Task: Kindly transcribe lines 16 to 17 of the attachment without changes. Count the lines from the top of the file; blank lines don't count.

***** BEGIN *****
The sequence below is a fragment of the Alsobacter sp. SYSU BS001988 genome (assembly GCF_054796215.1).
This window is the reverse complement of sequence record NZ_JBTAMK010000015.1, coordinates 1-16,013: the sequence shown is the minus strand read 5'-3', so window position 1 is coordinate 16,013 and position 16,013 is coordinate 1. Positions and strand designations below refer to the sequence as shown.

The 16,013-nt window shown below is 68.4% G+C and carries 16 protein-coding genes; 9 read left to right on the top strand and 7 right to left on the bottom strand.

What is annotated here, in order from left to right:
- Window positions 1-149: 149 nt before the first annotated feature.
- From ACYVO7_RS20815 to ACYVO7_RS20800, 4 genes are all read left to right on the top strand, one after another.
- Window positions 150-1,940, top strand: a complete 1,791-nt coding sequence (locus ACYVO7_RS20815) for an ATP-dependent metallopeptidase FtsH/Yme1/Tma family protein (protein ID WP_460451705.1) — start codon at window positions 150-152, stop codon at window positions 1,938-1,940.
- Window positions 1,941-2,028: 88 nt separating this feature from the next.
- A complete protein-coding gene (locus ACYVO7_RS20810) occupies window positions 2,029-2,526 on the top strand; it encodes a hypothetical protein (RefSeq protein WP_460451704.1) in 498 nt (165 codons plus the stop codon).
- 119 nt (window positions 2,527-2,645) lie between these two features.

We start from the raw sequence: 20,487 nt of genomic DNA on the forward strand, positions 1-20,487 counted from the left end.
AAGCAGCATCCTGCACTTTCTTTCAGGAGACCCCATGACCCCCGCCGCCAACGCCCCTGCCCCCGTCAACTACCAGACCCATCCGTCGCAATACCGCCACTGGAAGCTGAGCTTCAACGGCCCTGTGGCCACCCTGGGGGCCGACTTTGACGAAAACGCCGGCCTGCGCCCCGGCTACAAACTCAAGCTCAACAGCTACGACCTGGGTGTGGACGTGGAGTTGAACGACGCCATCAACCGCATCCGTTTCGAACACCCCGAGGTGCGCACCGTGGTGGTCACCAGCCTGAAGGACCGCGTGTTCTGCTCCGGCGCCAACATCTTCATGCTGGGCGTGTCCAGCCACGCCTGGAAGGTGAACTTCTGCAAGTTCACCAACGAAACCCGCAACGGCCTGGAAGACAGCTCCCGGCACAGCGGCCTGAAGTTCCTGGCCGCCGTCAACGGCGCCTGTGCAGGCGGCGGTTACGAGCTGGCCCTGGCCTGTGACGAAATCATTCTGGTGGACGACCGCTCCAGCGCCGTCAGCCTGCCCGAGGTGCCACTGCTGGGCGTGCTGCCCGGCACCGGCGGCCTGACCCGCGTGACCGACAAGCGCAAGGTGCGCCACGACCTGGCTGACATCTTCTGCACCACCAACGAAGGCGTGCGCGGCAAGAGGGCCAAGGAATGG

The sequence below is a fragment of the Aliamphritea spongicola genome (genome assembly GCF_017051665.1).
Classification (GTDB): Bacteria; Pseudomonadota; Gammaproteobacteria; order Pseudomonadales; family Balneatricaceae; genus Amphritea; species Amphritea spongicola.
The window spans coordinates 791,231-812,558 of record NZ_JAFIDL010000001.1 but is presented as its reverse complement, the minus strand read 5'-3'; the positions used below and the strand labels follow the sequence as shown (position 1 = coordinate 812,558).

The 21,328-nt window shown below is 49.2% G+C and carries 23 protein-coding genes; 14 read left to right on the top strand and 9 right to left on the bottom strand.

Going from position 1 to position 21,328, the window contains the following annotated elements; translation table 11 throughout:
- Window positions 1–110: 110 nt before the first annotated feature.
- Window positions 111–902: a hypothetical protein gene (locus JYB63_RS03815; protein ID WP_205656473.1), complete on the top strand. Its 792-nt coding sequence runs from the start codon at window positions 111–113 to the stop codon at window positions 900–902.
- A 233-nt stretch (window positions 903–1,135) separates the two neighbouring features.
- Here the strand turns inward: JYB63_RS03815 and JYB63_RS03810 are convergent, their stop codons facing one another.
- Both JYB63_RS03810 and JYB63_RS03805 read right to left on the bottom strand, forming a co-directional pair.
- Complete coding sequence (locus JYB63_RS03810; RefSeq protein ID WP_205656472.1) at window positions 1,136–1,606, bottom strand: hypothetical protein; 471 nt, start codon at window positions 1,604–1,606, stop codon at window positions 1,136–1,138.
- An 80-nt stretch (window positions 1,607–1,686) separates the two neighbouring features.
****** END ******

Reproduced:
The 21,328-nt window shown below is 49.2% G+C and carries 23 protein-coding genes; 14 read left to right on the top strand and 9 right to left on the bottom strand.

Going from position 1 to position 21,328, the window contains the following annotated elements; translation table 11 throughout: